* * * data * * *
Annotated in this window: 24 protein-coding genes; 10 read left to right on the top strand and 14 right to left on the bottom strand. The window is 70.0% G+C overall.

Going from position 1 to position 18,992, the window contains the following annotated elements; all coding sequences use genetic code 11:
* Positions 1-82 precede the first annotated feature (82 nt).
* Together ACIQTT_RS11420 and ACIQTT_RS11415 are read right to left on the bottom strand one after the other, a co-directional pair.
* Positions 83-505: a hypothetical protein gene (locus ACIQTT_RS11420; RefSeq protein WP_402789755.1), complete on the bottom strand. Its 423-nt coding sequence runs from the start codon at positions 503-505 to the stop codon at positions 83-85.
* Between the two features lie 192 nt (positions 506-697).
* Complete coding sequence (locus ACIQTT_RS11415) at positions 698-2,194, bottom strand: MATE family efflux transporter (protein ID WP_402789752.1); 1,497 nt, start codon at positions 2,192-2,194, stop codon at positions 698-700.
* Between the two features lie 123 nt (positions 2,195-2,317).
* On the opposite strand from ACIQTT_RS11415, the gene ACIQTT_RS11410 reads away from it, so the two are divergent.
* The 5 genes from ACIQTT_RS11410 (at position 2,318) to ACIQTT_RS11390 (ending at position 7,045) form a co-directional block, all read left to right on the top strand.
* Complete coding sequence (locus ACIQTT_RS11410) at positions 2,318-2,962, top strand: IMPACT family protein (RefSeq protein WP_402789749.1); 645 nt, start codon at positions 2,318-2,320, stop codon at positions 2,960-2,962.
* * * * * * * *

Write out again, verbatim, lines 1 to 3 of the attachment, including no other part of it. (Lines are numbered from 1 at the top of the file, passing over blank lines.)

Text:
Annotated in this window: 24 protein-coding genes; 10 read left to right on the top strand and 14 right to left on the bottom strand. The window is 70.0% G+C overall.

Going from position 1 to position 18,992, the window contains the following annotated elements; all coding sequences use genetic code 11:
* Positions 1-82 precede the first annotated feature (82 nt).